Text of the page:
Rachel Craven is an artist, mother and co-founder and creative director of the Echo Park Craft Fair. Her home design and clothing line, Rachel Craven Textiles, is inspired by the women in her life, in particular, her mother, the artist Edith Gwathmey.

Tell us about your newest collection.
The Rachel Craven Holiday 2019 collection is inspired by the artists that literally and figuratively gave me life, raised me up, and cultivated my creative expression. Women like Jackie Windsor, Linda Benglis and my own mother, Edith Gwathmey who painted everywhere, especially by the sea. 

When I started making clothes I wanted to make something that both my mother and I would feel confident and beautiful in. She encouraged me to find freedom from traditional norms of femininity through beautiful, non-gendered silhouettes. This collection continues that exploration. 

What are your most important artistic tools?
I love light, especially morning sunlight, waking up early and working in my studio is heaven. The tool I probably call-on most is my connection with my ancestors -my mother and my grandmother were painters and we all painted together in the summers at the beach. Those memories, skills, practices are what is most important to me artistically at the moment.

How is your work inspired by or influenced by nature and your surroundings?
I am inspired by living in California and our close proximity to the ocean. The air, the light, the infinite summer all weave their way into my work. I’ve been painting by the ocean with my mother and grandmother since I was a small child, so the sea and the light it affords has always influenced my work.

Did you have any artists or creative people in your family? If so, how did they influence you?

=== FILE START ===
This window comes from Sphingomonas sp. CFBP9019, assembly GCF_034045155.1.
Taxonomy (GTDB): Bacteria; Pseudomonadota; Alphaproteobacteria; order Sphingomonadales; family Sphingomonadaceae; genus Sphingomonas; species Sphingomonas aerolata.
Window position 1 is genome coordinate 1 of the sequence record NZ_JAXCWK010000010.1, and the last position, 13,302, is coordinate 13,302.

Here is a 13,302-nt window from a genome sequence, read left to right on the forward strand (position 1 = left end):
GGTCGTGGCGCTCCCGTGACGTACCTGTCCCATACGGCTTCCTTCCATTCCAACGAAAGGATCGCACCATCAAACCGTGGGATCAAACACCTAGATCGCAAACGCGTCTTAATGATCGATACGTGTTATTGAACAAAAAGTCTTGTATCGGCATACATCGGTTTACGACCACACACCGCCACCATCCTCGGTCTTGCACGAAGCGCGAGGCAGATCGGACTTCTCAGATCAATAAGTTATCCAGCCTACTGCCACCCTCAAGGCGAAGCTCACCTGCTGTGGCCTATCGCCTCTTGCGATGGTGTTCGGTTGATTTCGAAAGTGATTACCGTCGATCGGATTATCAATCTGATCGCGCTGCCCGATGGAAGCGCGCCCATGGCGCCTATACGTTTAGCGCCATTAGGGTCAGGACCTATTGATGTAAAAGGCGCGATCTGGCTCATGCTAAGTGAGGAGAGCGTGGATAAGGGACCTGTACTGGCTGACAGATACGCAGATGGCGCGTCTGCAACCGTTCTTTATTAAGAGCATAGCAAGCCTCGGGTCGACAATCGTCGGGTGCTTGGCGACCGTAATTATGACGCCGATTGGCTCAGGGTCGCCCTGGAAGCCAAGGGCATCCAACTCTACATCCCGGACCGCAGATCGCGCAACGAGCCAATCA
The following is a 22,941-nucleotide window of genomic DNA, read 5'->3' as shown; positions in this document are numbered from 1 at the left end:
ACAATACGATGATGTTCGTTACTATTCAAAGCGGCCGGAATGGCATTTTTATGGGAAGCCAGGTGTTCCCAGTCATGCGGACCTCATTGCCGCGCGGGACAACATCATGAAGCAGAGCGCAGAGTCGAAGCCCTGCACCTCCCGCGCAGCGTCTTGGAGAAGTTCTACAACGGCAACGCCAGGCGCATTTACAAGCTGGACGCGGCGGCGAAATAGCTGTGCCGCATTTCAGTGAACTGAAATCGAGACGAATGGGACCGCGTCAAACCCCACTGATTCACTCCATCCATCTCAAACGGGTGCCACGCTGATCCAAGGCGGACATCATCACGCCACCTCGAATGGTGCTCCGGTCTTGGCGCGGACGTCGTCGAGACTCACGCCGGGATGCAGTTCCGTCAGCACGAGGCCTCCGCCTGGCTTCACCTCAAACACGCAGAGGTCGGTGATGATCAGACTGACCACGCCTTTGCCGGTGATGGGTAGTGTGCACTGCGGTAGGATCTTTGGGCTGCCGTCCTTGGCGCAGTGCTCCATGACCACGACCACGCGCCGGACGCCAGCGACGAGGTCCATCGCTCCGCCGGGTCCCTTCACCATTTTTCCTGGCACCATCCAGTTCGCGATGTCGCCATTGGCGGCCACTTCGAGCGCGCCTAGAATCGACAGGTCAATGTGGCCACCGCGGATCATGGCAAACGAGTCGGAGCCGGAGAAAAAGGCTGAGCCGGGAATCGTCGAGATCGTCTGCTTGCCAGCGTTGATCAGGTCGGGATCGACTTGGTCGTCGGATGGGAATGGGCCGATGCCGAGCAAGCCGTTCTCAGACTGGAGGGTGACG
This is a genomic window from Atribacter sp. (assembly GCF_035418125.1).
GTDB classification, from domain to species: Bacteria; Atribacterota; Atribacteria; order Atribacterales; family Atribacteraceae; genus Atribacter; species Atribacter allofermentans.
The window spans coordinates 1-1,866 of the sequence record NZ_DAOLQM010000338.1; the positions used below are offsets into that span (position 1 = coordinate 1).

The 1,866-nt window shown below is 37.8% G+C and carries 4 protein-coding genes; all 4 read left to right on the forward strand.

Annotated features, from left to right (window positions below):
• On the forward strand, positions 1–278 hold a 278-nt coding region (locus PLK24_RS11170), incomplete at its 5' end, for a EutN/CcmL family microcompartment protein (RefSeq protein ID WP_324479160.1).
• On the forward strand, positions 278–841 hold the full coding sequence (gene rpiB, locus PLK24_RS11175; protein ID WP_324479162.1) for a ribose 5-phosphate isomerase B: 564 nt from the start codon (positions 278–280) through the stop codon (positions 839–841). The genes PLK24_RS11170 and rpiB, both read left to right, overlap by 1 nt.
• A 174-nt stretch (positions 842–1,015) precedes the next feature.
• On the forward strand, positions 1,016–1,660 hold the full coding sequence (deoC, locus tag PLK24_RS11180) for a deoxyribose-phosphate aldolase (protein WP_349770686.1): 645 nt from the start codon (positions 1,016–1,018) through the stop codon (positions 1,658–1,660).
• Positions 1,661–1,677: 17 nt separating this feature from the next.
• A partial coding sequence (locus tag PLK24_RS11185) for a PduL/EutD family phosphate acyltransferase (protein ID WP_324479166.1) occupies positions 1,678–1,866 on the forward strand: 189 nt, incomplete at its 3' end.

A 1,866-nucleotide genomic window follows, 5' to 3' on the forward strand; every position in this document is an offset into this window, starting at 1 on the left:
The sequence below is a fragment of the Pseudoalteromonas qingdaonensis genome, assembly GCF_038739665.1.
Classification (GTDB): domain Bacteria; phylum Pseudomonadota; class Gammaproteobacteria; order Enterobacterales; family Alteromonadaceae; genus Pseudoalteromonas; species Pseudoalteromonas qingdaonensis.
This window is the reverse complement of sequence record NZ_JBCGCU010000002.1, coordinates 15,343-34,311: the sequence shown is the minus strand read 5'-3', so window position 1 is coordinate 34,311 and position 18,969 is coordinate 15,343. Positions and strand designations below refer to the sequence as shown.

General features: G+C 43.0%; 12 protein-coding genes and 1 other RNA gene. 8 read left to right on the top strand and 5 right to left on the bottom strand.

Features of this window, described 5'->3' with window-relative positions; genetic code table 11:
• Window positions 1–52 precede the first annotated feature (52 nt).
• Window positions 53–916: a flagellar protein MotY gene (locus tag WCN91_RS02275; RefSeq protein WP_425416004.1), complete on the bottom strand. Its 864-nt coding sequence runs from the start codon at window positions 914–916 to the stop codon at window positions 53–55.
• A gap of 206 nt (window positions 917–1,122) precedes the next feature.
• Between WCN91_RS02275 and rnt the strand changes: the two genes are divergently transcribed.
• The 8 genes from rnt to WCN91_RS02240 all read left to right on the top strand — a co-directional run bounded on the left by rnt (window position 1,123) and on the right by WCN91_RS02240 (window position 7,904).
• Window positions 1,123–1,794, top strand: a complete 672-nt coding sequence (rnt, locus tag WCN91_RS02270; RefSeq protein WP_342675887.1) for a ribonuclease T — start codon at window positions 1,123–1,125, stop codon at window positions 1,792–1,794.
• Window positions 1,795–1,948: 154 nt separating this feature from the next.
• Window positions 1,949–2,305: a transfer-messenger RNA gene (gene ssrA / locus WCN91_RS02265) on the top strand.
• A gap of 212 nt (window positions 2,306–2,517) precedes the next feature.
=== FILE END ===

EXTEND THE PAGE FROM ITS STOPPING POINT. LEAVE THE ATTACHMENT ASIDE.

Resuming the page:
Both of my parents are artists. My grandmother was also a watercolor painter. Both of my parents were art educators as well, so their artistic processes and theories dictated the rhythm of daily life, their work influenced every aspect of the environment I was raised in. They taught be about color and texture from a very early age, we always had a studio in our home, the clothes they wore at home were suited for working in the studio. Linen was the fabric I remember most, my grandmother slept on incredible linen sheets, my father painted on linen, my mother always wore linen. Linen was an obvious choice for me to use in my collections especially now that I’m painting on it– I love the tactile quality, it’s versatility and it has precious history for me.

Do you feel like you’re part of a greater community of artists?
I feel a great sense of community because of my involvement in growing the Echo Park Craft Fair. As the Fair has evolved, our intention has always remained the same – to provide a vibrant gathering place for a circle of artists to commune, share and inspire. The goal of these bi-annual celebrations is nothing less than a shared catharsis, a moment where talented creatives are able to showcase amazing new work, and also to motivate, encourage and care for one another. It’s symbiotic, a beautiful feedback loop: I work to grow and care for the EPCF community, and in turn the EPCF community holds me up and nurtures me immeasurably.